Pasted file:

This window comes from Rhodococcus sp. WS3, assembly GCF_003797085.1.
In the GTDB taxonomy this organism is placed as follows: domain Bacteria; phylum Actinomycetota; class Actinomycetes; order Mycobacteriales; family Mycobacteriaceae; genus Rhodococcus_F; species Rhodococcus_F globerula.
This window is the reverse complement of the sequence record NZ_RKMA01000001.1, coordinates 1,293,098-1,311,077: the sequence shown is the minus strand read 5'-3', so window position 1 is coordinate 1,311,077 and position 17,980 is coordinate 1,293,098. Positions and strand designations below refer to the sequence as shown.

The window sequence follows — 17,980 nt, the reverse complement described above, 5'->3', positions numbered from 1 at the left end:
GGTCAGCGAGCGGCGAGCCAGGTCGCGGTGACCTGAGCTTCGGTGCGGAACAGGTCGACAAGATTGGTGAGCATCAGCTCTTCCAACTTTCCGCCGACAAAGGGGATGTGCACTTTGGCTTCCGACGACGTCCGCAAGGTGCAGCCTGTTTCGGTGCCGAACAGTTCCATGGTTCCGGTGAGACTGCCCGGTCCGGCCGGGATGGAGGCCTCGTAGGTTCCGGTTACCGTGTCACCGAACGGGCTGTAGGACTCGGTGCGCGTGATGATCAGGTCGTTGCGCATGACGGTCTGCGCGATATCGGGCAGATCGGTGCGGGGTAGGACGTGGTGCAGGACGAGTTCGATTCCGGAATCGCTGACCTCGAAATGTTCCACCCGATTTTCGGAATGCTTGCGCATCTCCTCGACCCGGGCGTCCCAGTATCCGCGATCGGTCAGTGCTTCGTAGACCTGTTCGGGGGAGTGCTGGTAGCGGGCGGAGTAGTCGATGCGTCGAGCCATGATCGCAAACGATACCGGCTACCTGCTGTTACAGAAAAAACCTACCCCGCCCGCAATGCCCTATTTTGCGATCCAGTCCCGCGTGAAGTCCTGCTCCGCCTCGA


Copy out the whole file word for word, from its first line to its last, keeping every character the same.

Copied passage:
This window comes from Rhodococcus sp. WS3, assembly GCF_003797085.1.
In the GTDB taxonomy this organism is placed as follows: domain Bacteria; phylum Actinomycetota; class Actinomycetes; order Mycobacteriales; family Mycobacteriaceae; genus Rhodococcus_F; species Rhodococcus_F globerula.
This window is the reverse complement of the sequence record NZ_RKMA01000001.1, coordinates 1,293,098-1,311,077: the sequence shown is the minus strand read 5'-3', so window position 1 is coordinate 1,311,077 and position 17,980 is coordinate 1,293,098. Positions and strand designations below refer to the sequence as shown.

The window sequence follows — 17,980 nt, the reverse complement described above, 5'->3', positions numbered from 1 at the left end:
GGTCAGCGAGCGGCGAGCCAGGTCGCGGTGACCTGAGCTTCGGTGCGGAACAGGTCGACAAGATTGGTGAGCATCAGCTCTTCCAACTTTCCGCCGACAAAGGGGATGTGCACTTTGGCTTCCGACGACGTCCGCAAGGTGCAGCCTGTTTCGGTGCCGAACAGTTCCATGGTTCCGGTGAGACTGCCCGGTCCGGCCGGGATGGAGGCCTCGTAGGTTCCGGTTACCGTGTCACCGAACGGGCTGTAGGACTCGGTGCGCGTGATGATCAGGTCGTTGCGCATGACGGTCTGCGCGATATCGGGCAGATCGGTGCGGGGTAGGACGTGGTGCAGGACGAGTTCGATTCCGGAATCGCTGACCTCGAAATGTTCCACCCGATTTTCGGAATGCTTGCGCATCTCCTCGACCCGGGCGTCCCAGTATCCGCGATCGGTCAGTGCTTCGTAGACCTGTTCGGGGGAGTGCTGGTAGCGGGCGGAGTAGTCGATGCGTCGAGCCATGATCGCAAACGATACCGGCTACCTGCTGTTACAGAAAAAACCTACCCCGCCCGCAATGCCCTATTTTGCGATCCAGTCCCGCGTGAAGTCCTGCTCCGCCTCGA